In 2018, NHS England began a review into NHS access standards including the four-hour A&E standard. The review proposed replacing the four-hour standard with a new basket of standards, including measures of how long patients wait before assessment or treatment in A&E. The new standards were piloted in 14 NHS trusts and are expected to be rolled-out nationally. 

A&E waiting times are often used as a barometer for overall performance of the NHS and social care system. This is because A&E waiting times are affected by activity and pressures in other services such as the ambulance service, primary care, community-based care and social care services. For example, patients cannot be admitted quickly from A&E to a hospital ward if hospitals are full due to delays in transferring patients to other NHS services or in arranging social care.

However, measuring the proportion of people seen within four hours does not provide a full picture of how A&Es are performing and we should be cautious about placing too much emphasis on the four-hour standard or any single measure of A&E performance. The 2020 national survey of patients who have used urgent and emergency care services also shows these services receive high satisfaction scores overall, although, for example, more can be done to improve communication with patients as they are discharged from A&E.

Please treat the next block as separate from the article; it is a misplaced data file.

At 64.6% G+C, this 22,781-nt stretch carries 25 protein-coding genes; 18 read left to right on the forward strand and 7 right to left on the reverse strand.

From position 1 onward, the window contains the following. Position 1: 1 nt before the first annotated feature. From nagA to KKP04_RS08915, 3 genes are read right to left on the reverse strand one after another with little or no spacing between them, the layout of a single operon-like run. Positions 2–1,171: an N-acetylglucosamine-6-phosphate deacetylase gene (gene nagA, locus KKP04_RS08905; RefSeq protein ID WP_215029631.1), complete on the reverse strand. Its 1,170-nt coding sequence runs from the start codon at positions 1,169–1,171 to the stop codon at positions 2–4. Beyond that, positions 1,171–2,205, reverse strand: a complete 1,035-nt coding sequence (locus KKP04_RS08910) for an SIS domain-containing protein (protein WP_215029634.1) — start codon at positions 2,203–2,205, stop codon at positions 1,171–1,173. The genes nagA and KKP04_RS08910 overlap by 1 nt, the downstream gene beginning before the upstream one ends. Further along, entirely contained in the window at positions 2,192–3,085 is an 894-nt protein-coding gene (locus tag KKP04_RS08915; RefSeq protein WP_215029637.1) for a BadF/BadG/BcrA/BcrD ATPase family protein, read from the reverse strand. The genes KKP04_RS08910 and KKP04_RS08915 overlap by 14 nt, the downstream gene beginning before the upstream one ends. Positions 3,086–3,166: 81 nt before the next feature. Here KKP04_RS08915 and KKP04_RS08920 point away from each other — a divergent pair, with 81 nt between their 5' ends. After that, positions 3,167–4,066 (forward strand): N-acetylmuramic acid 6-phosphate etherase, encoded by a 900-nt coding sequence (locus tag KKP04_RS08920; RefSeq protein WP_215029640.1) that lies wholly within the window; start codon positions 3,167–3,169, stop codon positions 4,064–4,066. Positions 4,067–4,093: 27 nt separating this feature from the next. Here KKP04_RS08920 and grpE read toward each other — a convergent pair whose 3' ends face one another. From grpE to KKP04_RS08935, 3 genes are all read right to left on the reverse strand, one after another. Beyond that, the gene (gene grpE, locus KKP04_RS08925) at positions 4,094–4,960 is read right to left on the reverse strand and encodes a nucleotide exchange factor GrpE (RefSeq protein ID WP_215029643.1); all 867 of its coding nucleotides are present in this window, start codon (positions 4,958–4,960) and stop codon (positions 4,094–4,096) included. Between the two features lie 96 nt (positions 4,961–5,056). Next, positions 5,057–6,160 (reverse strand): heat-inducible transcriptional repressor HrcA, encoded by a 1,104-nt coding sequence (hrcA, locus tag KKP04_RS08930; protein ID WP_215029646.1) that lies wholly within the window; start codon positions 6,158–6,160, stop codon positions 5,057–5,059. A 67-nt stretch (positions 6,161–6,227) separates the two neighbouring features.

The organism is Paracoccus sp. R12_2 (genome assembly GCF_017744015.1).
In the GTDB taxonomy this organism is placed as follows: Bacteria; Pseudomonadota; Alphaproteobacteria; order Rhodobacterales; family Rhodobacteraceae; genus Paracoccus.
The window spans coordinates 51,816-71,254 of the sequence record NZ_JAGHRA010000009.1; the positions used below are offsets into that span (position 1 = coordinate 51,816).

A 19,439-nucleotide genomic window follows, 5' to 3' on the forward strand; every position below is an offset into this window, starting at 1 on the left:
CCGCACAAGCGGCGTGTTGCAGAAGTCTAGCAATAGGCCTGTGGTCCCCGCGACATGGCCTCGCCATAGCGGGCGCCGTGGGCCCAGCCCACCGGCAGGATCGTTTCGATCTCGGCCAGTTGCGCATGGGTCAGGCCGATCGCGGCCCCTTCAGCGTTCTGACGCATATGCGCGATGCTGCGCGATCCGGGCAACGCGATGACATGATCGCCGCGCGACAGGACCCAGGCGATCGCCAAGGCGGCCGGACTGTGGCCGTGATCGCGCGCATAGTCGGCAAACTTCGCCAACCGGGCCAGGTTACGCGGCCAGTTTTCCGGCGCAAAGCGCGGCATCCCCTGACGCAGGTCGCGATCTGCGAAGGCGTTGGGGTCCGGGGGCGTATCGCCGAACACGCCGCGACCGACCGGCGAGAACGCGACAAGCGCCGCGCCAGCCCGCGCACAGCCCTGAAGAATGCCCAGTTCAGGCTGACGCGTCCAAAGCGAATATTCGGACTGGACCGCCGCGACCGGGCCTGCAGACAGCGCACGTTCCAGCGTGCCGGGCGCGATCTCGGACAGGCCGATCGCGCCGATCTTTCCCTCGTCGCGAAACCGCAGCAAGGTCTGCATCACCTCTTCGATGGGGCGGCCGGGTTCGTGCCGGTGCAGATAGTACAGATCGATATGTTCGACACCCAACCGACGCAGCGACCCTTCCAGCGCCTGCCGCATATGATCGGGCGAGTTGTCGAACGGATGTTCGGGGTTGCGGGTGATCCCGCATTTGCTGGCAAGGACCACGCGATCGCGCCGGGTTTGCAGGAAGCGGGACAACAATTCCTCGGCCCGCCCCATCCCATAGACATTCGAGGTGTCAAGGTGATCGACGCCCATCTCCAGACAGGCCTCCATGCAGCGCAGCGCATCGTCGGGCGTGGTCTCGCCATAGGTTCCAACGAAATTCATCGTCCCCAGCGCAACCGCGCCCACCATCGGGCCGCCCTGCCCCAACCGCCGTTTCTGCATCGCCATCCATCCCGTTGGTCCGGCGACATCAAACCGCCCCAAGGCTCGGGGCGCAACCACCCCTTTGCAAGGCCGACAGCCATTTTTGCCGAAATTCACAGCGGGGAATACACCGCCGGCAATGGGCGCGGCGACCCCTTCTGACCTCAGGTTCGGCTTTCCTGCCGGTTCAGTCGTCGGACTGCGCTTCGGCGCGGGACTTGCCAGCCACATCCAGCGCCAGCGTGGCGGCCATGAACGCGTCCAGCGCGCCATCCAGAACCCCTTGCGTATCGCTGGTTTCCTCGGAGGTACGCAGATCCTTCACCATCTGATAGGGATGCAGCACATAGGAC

What has happened to A&E waiting times in recent years?

A&E waiting times have worsened substantially in recent years, after a decade of funding settlements that failed to keep up with demand for services and growing staff shortages. The NHS has not met the four-hour standard at national level in any year since 2013/14, and the standard has been missed in every month since July 2015 (see Figure 1).

The four-hour standard is measured across all types of A&E department, but performance is poorest in type 1 (major) A&Es and this is where the majority of breaches of the four-hour standard occur.

Line graph showing A&E waiting time performance 2010-2022

Why are patients waiting longer in A&E departments?

Patients are waiting longer in A&E departments due to a wide range of factors including rising demand for services and reduced capacity to meet this demand.

Rising A&E attendances